UBC Theses and Dissertations
Optimization of cultural factors influencing the production of extracellular vesicles and proteinase by Pseudomonas fragi ATCC 4973 Myhara, Robert Michael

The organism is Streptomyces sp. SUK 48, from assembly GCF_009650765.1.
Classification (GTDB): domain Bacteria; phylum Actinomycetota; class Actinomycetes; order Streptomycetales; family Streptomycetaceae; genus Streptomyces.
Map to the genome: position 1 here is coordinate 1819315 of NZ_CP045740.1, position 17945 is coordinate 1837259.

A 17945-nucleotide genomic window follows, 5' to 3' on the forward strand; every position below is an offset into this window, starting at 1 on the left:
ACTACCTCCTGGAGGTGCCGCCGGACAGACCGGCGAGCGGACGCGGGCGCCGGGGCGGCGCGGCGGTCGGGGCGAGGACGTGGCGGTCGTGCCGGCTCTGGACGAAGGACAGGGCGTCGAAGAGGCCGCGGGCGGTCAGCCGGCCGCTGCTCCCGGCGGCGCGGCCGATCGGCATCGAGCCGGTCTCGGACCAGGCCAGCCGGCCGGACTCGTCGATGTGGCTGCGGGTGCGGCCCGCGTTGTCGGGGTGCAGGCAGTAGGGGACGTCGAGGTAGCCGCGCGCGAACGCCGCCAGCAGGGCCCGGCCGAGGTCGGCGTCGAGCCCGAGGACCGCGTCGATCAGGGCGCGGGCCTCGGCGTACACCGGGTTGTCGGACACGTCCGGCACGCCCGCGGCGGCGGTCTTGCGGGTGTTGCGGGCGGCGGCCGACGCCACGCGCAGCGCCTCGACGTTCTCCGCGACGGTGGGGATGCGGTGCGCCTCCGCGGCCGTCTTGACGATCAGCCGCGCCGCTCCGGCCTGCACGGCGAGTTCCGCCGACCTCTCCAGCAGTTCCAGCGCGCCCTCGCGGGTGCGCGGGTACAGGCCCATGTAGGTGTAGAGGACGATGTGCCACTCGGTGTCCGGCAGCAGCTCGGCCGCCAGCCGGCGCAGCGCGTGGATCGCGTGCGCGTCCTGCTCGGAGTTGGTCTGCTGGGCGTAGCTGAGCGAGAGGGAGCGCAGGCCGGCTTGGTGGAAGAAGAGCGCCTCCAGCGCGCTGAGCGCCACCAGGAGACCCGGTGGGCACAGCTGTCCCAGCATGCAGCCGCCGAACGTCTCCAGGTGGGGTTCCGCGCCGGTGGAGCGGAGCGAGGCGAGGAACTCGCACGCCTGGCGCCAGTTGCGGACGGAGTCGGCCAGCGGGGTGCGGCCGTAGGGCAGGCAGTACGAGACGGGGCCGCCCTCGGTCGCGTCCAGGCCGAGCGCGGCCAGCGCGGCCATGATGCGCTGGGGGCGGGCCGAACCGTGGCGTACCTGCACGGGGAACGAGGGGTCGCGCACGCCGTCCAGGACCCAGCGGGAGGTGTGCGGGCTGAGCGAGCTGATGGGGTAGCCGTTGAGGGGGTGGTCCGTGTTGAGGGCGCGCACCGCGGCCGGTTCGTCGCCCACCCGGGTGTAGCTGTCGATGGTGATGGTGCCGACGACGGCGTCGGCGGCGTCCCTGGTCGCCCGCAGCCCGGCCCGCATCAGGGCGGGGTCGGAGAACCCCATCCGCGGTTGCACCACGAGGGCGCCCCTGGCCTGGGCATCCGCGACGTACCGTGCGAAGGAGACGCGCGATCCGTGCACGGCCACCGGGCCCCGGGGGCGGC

Pseudomonas fragi ATCC 4973 was grown in trypticase soy broth (TSB), on a trypticase soy broth + 1.5% agar (TSA) surface, and in a defined citrate broth. The citrate broth contained glutamine as the sole nitrogen source, Pseudomonas fragi grown in TSB started proteinase production at 24 h, during the late logarithmic early stationary growth phase. Pseudomonas fragi grown on TSA surfaces initiated proteinase production at 4 h, 20 hours earlier than in liquid medium. Electron micrographs of P. fragi grown on TSA revealed extracellular vesicles ca. 20 nm in diameter "blebbing" off the surface of the cells. These vesicles were absent from the surface of P. fragi cells grown in TSB, although vesicles could be isolated from the culture supernatant. Isolated extracellular vesicles were ca. 20 nm in diameter and contained a proteinase similar to that found in the supernatant. Electrophoretic analysis showed the vesicles and outer cell membrane of P. fragi to share similarities in their composition. Use of the centroid search technique of Aishima and Nakai, showed the optimum cultural conditions for proteinase production by P. fragi, in defined citrate broth to be: incubation temperature, 12.5 C; incubation time, 38 h; initial pH, 6.8; organic nitrogen concentration, 314 mmole nitrogen/L (glutamine); a gas mixture containing 16.4% oxygen flowing over the medium (7.42 ppm dissolved oxygen). Oxygen was the major factor influencing proteinase production by P. fragi. A comparison of optimization techniques suitable for microbiological experiments showed that the centroid search technique of Aishima and Nakai, the modified super simplex of Nakai and Kaneko and the simplex technique of Morgan and Deming all required similar time and experiment numbers to obtain the optimum point.
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